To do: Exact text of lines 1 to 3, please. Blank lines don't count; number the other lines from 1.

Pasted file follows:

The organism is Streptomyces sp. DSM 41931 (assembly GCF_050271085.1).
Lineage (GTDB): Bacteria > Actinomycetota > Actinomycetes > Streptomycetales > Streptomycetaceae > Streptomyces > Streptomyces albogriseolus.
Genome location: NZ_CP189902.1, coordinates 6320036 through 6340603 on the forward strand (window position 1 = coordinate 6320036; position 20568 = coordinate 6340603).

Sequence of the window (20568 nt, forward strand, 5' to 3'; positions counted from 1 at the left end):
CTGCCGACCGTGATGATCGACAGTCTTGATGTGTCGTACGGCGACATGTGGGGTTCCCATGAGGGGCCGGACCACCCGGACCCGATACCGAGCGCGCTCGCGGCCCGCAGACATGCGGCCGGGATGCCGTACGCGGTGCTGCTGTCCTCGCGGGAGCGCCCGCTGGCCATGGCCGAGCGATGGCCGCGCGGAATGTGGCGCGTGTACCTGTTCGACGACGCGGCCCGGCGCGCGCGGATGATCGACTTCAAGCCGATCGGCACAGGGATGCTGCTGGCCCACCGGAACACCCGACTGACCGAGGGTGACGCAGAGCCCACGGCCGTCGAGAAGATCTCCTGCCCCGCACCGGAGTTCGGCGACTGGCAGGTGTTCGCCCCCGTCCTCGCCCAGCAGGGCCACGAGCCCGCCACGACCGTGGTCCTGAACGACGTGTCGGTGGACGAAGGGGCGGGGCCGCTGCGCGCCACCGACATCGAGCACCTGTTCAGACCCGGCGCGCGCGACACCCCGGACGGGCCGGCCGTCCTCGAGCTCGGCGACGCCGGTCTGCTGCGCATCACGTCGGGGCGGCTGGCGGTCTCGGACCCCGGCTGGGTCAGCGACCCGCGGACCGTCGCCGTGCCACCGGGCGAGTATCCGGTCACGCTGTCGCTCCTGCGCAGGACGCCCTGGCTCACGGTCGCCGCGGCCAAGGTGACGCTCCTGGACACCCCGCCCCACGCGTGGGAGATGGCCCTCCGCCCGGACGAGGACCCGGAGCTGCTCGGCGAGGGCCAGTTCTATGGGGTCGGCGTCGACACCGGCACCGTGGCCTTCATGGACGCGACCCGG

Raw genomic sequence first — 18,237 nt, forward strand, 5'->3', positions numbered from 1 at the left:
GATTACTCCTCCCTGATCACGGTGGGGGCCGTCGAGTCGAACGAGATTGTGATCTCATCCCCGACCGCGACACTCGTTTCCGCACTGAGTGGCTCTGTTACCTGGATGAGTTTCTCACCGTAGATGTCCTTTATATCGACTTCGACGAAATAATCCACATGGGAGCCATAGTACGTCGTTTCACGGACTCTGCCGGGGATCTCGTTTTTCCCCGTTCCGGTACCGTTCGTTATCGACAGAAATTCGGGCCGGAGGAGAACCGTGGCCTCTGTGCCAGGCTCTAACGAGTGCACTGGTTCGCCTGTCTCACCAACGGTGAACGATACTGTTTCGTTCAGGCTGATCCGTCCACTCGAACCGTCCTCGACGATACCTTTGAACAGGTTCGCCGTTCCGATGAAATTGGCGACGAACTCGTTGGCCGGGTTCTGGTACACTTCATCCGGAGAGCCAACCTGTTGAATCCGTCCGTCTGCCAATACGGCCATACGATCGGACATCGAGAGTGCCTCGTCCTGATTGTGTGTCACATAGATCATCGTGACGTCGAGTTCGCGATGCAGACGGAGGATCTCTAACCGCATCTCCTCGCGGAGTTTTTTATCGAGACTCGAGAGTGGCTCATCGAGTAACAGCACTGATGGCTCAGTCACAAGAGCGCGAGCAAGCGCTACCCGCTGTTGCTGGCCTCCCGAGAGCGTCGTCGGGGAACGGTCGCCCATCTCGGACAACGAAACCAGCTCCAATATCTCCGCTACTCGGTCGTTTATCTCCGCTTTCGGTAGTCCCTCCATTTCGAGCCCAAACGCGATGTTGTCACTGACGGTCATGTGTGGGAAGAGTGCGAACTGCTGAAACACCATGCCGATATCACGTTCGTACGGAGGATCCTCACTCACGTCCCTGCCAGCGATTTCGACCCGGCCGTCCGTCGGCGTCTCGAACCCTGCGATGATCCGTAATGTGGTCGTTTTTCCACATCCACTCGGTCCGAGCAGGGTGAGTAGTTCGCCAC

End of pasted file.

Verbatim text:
The organism is Streptomyces sp. DSM 41931 (assembly GCF_050271085.1).
Lineage (GTDB): Bacteria > Actinomycetota > Actinomycetes > Streptomycetales > Streptomycetaceae > Streptomyces > Streptomyces albogriseolus.
Genome location: NZ_CP189902.1, coordinates 6320036 through 6340603 on the forward strand (window position 1 = coordinate 6320036; position 20568 = coordinate 6340603).